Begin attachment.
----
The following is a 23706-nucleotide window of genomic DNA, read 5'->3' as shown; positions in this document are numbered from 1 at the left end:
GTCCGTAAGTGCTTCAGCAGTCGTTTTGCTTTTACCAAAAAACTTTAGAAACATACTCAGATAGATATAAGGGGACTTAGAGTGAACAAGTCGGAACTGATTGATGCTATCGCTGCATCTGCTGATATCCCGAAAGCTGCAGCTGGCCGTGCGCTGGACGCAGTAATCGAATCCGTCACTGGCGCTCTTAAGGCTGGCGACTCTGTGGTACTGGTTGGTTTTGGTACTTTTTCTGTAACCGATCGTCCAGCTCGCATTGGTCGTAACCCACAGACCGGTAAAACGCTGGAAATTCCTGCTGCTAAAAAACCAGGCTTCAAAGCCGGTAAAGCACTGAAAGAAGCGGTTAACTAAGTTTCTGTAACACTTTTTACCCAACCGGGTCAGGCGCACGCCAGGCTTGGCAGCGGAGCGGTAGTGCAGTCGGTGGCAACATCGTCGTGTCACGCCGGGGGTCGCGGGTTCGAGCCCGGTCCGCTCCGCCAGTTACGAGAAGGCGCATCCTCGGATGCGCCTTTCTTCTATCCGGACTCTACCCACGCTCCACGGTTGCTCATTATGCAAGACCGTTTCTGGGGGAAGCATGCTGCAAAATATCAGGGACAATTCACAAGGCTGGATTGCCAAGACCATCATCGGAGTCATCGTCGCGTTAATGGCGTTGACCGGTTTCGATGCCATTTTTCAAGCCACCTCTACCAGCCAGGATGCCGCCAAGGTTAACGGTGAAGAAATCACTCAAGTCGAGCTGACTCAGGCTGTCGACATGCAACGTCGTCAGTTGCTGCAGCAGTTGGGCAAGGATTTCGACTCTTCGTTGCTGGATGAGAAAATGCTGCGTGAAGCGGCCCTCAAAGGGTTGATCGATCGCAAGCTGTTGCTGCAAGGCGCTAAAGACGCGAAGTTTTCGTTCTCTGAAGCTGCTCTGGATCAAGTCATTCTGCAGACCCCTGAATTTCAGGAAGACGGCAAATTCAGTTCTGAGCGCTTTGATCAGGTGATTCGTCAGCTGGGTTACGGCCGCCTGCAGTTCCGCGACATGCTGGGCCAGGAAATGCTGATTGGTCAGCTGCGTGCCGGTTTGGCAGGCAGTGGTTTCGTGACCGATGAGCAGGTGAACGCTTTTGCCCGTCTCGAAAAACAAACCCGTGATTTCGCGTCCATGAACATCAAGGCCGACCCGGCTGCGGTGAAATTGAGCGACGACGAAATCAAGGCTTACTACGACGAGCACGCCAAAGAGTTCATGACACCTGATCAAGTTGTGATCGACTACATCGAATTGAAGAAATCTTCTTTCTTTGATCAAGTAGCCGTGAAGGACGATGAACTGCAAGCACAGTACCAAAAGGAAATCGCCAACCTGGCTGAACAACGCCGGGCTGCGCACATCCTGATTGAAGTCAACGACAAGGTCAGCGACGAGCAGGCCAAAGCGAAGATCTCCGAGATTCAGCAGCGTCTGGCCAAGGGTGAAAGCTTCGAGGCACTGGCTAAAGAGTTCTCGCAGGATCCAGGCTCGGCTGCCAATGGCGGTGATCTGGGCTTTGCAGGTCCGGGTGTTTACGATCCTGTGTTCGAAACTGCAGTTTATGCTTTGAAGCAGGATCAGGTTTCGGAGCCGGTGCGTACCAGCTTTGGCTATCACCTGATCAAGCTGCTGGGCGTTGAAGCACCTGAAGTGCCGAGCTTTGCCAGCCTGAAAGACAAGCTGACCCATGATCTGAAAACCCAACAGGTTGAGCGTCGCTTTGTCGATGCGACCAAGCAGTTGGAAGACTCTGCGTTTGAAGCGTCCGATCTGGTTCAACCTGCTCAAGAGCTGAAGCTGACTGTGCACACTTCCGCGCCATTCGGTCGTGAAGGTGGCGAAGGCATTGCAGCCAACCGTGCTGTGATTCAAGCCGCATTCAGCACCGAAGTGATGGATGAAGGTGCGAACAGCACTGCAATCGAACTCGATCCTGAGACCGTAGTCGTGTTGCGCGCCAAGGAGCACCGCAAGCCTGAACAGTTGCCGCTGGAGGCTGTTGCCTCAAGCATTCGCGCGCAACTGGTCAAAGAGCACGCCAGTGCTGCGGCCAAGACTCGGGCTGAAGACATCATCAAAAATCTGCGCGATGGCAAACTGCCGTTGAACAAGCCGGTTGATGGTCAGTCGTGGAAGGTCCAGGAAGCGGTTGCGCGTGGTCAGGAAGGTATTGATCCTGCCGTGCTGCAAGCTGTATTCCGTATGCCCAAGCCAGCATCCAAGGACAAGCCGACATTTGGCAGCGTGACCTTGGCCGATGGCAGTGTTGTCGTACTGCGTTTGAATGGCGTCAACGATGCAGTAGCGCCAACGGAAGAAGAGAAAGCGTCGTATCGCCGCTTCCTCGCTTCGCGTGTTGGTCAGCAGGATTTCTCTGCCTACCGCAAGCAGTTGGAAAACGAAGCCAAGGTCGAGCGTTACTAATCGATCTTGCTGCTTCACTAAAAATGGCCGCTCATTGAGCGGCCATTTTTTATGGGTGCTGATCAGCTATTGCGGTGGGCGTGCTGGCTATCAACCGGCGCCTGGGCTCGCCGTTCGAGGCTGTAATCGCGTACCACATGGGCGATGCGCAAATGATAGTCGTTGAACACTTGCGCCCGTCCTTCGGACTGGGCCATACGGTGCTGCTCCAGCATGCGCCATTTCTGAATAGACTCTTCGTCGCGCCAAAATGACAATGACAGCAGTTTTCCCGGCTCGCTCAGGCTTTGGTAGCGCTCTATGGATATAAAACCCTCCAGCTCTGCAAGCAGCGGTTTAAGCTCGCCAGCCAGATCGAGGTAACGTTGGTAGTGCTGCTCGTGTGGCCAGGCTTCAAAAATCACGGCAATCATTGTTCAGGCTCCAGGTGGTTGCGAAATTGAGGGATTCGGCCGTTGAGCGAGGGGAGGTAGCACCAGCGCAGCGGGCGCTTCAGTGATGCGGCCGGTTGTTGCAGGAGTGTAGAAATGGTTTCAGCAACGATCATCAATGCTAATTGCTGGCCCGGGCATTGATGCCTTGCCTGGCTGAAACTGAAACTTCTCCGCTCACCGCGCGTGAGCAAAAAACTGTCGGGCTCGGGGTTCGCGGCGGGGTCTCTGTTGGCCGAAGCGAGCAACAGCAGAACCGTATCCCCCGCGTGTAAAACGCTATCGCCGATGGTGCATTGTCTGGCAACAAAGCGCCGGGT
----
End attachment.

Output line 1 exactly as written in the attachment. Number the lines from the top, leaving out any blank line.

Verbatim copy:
The following is a 23706-nucleotide window of genomic DNA, read 5'->3' as shown; positions in this document are numbered from 1 at the left end: